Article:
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Here necklace has its common combinatorial sense.

If the type of a necklace is the number of things in the necklace,

1100:1100, 0110, 0011, 1001--type 4

then how many necklaces are there of type n, with k 0's and n-k 1's?

More generally, how many necklaces are there of type m(a divisor of n) with k 0's and m-k 1's?

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Last part doesn't make sense - type $m$ means $m$ things, $k$ zeros and $n-k$ ones means $n$ things. –  Gerry Myerson Nov 13 '11 at 2:28
    
Does mathforum.org/library/drmath/view/56198.html help you answer your (first) question? –  Gerry Myerson Nov 13 '11 at 2:32
    
See also the last part of 18.2 at ocw.mit.edu/courses/mathematics/… –  Gerry Myerson Nov 13 '11 at 2:36
    
OK, now the last part makes sense, but how is the question any different from the first part? –  Gerry Myerson Nov 13 '11 at 3:17
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2 Answers

up vote 2 down vote accepted

Polya's enumeration formula for the group of rotations $G$ acting on the $n$ beads of an unflippable necklace that is coloured by two colors where one color has weight 1 and one color has weight 0 gives

$$\frac{1}{|G|}\sum_{g \in G}(1+x)^{c_1(g)}(1+x^2)^{c_2(g)}\dots,$$

since $f(x)=1+x$ is the generating function for the two colors and where $c_i(g)$ denotes the number of cycles of length $i$ of $g$ as permutation of the $n$ beads.

The rotations are all some $m$th power of the rotation that moves each bead to each neighbor.

If the gcd of $m$ and $n$ is $d$, then this rotation has $d$ cycles of length $n/d$ as permutation of the beads.

This gives: $$\begin{multline} \frac{1}{n}\sum_{d | n} (1+x^{n/d})^d (\text{number of $m < n$ having greatest common divisor $d$ with $n$})\\ \overset{(*)}{=} \frac{1}{n}\sum_{d|n}(1+x^{n/d})^d \varphi\left(\frac{n}{d}\right)= \frac{1}{n}\sum_{d|n}(1+x^{d})^{n/d} \varphi(d). \end{multline}$$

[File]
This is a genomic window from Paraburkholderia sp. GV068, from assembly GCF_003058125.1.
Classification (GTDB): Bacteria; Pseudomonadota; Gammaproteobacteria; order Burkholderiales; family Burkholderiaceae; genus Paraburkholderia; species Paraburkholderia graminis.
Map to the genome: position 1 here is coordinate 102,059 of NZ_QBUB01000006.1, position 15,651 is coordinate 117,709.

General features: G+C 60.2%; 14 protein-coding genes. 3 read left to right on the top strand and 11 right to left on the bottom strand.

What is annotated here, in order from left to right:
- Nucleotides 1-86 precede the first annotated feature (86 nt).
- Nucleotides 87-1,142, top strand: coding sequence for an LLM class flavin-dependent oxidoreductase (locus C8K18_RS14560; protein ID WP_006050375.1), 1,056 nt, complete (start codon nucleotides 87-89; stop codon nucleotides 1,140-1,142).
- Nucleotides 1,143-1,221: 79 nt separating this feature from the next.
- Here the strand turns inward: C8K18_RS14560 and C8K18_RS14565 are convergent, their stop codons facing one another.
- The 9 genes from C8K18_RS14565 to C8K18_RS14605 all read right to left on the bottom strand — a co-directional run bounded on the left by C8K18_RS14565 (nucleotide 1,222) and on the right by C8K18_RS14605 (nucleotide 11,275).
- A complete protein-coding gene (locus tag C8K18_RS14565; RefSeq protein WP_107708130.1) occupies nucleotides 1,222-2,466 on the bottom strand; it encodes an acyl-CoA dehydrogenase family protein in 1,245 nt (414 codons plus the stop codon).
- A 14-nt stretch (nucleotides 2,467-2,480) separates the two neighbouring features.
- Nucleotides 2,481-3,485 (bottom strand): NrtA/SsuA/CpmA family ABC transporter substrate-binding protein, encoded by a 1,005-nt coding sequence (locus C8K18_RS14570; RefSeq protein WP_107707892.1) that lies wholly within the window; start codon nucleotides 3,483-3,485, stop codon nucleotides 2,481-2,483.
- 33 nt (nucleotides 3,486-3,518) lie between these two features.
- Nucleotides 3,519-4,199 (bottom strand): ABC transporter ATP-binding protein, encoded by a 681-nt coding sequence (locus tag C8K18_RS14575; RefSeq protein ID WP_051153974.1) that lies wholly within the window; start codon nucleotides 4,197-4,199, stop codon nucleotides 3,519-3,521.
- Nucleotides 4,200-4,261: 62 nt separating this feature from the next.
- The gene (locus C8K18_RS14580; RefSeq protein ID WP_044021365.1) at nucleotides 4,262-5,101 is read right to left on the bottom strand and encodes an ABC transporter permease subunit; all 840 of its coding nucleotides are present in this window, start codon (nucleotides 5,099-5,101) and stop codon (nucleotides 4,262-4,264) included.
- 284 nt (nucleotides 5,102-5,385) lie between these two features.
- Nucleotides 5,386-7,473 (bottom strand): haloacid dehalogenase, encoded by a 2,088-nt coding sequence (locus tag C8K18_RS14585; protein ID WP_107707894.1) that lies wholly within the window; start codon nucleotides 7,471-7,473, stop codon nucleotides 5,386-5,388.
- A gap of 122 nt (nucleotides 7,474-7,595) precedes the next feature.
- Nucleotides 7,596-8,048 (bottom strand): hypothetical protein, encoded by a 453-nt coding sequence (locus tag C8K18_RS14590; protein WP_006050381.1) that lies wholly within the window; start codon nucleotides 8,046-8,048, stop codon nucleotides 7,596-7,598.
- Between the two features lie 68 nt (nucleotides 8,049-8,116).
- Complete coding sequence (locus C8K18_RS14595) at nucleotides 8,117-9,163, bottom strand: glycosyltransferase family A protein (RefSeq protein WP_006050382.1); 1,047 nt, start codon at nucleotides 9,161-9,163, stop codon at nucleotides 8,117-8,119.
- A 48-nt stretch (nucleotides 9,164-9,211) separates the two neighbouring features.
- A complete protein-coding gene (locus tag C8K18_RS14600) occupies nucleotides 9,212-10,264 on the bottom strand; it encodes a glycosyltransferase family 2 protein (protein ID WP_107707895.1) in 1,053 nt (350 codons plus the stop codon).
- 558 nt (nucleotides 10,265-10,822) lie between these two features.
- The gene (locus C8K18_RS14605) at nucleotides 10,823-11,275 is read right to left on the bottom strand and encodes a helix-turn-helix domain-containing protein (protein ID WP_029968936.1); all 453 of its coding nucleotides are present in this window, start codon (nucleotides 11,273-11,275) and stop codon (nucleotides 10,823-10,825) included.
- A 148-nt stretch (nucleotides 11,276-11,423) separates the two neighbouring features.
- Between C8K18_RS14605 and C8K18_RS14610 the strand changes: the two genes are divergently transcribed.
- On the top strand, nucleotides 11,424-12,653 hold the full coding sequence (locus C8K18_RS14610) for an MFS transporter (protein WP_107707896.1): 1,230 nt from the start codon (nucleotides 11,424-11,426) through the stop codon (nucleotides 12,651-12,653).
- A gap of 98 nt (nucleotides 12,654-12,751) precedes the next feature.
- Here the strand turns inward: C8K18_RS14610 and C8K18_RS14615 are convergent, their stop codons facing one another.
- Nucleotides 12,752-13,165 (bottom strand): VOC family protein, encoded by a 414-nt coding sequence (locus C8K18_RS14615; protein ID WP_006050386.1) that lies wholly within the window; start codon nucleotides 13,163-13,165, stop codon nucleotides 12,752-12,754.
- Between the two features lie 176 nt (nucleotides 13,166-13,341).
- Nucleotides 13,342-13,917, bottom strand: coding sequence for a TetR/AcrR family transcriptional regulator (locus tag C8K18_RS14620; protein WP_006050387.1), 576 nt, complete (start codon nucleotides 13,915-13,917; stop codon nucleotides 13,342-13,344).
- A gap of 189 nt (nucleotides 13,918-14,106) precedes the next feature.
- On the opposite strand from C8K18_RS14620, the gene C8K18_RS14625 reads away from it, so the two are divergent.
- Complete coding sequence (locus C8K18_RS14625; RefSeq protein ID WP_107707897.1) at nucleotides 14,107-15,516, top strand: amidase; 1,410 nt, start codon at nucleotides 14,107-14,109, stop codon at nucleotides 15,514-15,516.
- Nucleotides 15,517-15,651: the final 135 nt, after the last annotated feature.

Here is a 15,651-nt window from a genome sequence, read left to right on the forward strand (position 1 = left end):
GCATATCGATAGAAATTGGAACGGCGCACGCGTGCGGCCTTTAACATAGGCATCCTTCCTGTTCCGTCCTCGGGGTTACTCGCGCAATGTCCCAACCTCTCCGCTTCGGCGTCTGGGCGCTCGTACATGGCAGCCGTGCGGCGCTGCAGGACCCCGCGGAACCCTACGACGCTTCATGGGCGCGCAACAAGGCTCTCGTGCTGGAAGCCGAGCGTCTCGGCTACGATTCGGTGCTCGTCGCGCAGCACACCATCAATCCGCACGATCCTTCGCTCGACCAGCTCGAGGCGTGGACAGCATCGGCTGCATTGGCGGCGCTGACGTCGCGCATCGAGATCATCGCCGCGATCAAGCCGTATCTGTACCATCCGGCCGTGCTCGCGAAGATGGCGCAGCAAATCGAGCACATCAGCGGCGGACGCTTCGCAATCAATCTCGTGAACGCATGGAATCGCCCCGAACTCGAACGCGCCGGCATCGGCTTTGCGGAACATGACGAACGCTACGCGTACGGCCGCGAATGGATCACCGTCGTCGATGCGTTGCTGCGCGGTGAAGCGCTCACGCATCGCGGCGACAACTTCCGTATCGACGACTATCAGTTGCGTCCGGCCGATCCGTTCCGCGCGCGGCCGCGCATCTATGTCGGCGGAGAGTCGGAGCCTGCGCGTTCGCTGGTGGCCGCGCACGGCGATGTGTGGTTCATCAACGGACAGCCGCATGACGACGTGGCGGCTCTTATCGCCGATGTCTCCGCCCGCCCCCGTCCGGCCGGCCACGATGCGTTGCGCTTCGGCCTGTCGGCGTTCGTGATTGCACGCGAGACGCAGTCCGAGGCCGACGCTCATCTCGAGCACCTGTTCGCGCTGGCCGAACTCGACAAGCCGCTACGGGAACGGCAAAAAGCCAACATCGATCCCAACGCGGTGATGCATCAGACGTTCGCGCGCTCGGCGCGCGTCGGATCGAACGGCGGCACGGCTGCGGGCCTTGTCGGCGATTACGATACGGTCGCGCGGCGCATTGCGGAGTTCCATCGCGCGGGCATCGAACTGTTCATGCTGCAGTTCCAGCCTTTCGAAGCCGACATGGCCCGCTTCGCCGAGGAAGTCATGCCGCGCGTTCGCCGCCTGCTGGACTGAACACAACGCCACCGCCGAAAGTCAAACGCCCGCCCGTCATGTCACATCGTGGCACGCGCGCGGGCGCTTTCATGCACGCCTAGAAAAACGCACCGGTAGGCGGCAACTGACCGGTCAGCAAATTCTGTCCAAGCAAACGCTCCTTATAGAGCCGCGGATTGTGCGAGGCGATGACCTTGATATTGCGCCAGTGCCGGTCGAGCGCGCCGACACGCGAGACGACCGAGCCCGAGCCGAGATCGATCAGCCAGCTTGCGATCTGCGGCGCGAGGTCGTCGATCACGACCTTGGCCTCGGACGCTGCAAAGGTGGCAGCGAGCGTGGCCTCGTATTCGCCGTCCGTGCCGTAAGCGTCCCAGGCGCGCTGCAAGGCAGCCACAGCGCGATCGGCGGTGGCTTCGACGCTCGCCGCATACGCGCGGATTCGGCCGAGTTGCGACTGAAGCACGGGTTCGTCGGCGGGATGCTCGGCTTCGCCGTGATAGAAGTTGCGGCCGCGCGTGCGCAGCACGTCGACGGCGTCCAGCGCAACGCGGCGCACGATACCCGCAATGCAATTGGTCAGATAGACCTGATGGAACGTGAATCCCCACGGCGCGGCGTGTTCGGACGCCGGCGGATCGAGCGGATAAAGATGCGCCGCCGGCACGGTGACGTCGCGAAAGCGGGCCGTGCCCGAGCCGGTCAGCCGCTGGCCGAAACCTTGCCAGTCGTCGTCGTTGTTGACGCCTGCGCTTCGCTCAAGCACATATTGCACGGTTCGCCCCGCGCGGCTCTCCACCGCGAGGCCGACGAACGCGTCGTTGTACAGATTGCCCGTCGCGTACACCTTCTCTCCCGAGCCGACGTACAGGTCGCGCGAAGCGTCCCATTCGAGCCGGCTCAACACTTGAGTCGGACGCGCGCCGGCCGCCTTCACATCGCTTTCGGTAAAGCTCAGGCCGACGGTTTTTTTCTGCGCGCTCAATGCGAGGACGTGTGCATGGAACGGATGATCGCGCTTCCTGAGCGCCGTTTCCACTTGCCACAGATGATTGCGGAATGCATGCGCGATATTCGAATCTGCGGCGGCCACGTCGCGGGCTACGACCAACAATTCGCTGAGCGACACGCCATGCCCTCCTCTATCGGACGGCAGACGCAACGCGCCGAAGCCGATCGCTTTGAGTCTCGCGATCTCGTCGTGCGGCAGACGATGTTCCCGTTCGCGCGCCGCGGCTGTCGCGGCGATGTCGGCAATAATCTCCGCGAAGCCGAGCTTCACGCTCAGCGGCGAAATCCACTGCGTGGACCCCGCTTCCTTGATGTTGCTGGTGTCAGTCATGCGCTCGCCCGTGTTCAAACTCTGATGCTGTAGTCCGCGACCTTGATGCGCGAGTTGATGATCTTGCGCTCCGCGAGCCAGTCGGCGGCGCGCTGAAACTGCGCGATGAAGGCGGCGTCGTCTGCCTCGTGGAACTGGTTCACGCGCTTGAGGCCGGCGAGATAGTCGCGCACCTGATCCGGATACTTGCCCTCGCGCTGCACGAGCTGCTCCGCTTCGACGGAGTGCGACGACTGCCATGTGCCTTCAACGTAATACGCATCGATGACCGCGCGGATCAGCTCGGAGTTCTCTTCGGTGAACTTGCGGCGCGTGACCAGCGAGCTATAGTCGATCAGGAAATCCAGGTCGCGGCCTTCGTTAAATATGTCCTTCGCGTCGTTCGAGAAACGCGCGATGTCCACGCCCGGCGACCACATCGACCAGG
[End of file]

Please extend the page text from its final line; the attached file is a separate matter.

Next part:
where $\varphi$ denotes the Euler phi function that counts the numbers smaller than $n$ that are relatively prime with $n$.

Picking the coefficient of $x^k$ gives $$\frac{1}{n}\sum_{d|n \text{ and } d|k}\binom{n/d}{k/d} \varphi(d),$$

which is the formula from the other answer.

If the "common combinatorial sense" includes reflection, the formula can be adapted.

Edited to add an explanation of the equality marked with (*):

The numbers $m$ with $\gcd(m,n)=d$ are all multiples of $d$, so denote this by $m=l\cdot d$. Since $n$ is also a multiple of $d$, we have $\gcd(l d, \frac{n}{d} d)=d$ which is equivalent to $\gcd(l, \frac{n}{d})=1$. Since $m<n$, we have $l<\frac nd$, so putting everything together, we are counting the positive numbers smaller then $\frac nd$ that are relatively prime to $\frac nd$. This is by definition the Euler phi function of $\frac nd$.

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I was wondering why$$\frac{1}{n}\sum_{d | n} (1+x^{n/d})^d = \frac{1}{n}\sum_{d|n}(1+x^{n/d})^d \varphi\left(\frac{n}{d}\right)= \frac{1}{n}\sum_{d|n}(1+x^{d})^{n/d} \varphi(d).$$ –  Kou Nov 17 '11 at 23:57
    
@Kou In the first equality, the written text that you omitted is part of the formula, in the second equality, I have made a variable change from $d$ to $n/d$ to get to the expression from the other answer. –  Phira Nov 18 '11 at 0:01
    
Well, could you show me that why the first equality is true? I put in some particular n and k, and found it not working. –  Kou Nov 18 '11 at 0:56
    
@Kou: The text you omitted, namely "number of m < n having pgcd d with n" is part of the formula. –  Phira Nov 18 '11 at 11:37
    
Thanks, what does "pgcd" mean? I am still curious about how Euler's $\phi$ function appears. –  Kou Nov 18 '11 at 14:00
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For your question "how many necklaces are there of type n, with k 0's and n-k 1's?" OEIS A047996 gives the formula

$$T(n, k)=\frac{1}{n} \sum_{d | (n, k)} \phi(d){n/d \choose k/d}.$$

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It does depend on whether reflections count or not: if you think 001011 is the same necklace as 110100 then OEIS A052307 may be what you are looking for, but that does not give such a neat formula. –  Henry Nov 13 '11 at 2:43
    
Could you explain this formula? How to get it? –  Kou Nov 13 '11 at 3:12
    
@Henry, the way I learned it, necklaces can only be rotated, bracelets can also be reflected (turned over). I'm not sure that convention is universal. –  Gerry Myerson Nov 13 '11 at 3:20
    
@Kou: I worked out the first 28 terms of the sequence and then looked it up. It is not my formula. –  Henry Nov 13 '11 at 3:37
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